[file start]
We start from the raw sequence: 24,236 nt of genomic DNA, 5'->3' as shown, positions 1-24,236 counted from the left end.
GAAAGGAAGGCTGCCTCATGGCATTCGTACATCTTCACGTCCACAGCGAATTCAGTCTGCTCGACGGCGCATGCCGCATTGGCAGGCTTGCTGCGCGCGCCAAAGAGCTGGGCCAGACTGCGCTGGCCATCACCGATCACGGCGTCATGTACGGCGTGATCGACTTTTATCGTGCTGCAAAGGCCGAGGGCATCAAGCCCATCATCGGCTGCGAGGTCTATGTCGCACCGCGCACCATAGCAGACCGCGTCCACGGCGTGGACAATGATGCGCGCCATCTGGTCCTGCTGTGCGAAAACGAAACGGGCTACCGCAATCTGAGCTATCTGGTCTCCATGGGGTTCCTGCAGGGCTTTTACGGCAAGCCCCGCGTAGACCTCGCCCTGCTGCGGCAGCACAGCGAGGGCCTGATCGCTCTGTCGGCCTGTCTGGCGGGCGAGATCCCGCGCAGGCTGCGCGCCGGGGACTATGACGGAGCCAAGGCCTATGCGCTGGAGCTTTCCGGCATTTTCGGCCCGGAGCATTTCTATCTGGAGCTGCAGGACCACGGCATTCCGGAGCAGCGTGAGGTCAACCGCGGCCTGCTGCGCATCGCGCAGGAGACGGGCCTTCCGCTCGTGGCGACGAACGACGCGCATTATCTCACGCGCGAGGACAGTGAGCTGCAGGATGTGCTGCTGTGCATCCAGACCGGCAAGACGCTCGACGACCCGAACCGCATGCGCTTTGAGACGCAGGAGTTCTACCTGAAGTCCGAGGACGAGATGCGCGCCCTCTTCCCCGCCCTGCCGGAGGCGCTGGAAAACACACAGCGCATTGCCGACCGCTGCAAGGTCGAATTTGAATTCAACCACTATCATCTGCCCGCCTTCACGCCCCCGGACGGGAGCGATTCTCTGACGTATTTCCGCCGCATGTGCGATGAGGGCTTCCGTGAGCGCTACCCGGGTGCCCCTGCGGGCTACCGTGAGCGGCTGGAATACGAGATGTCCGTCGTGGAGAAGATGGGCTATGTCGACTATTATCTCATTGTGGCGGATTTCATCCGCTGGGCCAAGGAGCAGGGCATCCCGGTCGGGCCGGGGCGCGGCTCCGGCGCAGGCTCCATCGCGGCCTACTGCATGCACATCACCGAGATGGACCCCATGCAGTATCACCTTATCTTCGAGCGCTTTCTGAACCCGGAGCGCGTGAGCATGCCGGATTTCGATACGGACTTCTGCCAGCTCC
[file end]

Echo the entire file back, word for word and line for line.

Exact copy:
We start from the raw sequence: 24,236 nt of genomic DNA, 5'->3' as shown, positions 1-24,236 counted from the left end.
GAAAGGAAGGCTGCCTCATGGCATTCGTACATCTTCACGTCCACAGCGAATTCAGTCTGCTCGACGGCGCATGCCGCATTGGCAGGCTTGCTGCGCGCGCCAAAGAGCTGGGCCAGACTGCGCTGGCCATCACCGATCACGGCGTCATGTACGGCGTGATCGACTTTTATCGTGCTGCAAAGGCCGAGGGCATCAAGCCCATCATCGGCTGCGAGGTCTATGTCGCACCGCGCACCATAGCAGACCGCGTCCACGGCGTGGACAATGATGCGCGCCATCTGGTCCTGCTGTGCGAAAACGAAACGGGCTACCGCAATCTGAGCTATCTGGTCTCCATGGGGTTCCTGCAGGGCTTTTACGGCAAGCCCCGCGTAGACCTCGCCCTGCTGCGGCAGCACAGCGAGGGCCTGATCGCTCTGTCGGCCTGTCTGGCGGGCGAGATCCCGCGCAGGCTGCGCGCCGGGGACTATGACGGAGCCAAGGCCTATGCGCTGGAGCTTTCCGGCATTTTCGGCCCGGAGCATTTCTATCTGGAGCTGCAGGACCACGGCATTCCGGAGCAGCGTGAGGTCAACCGCGGCCTGCTGCGCATCGCGCAGGAGACGGGCCTTCCGCTCGTGGCGACGAACGACGCGCATTATCTCACGCGCGAGGACAGTGAGCTGCAGGATGTGCTGCTGTGCATCCAGACCGGCAAGACGCTCGACGACCCGAACCGCATGCGCTTTGAGACGCAGGAGTTCTACCTGAAGTCCGAGGACGAGATGCGCGCCCTCTTCCCCGCCCTGCCGGAGGCGCTGGAAAACACACAGCGCATTGCCGACCGCTGCAAGGTCGAATTTGAATTCAACCACTATCATCTGCCCGCCTTCACGCCCCCGGACGGGAGCGATTCTCTGACGTATTTCCGCCGCATGTGCGATGAGGGCTTCCGTGAGCGCTACCCGGGTGCCCCTGCGGGCTACCGTGAGCGGCTGGAATACGAGATGTCCGTCGTGGAGAAGATGGGCTATGTCGACTATTATCTCATTGTGGCGGATTTCATCCGCTGGGCCAAGGAGCAGGGCATCCCGGTCGGGCCGGGGCGCGGCTCCGGCGCAGGCTCCATCGCGGCCTACTGCATGCACATCACCGAGATGGACCCCATGCAGTATCACCTTATCTTCGAGCGCTTTCTGAACCCGGAGCGCGTGAGCATGCCGGATTTCGATACGGACTTCTGCCAGCTCC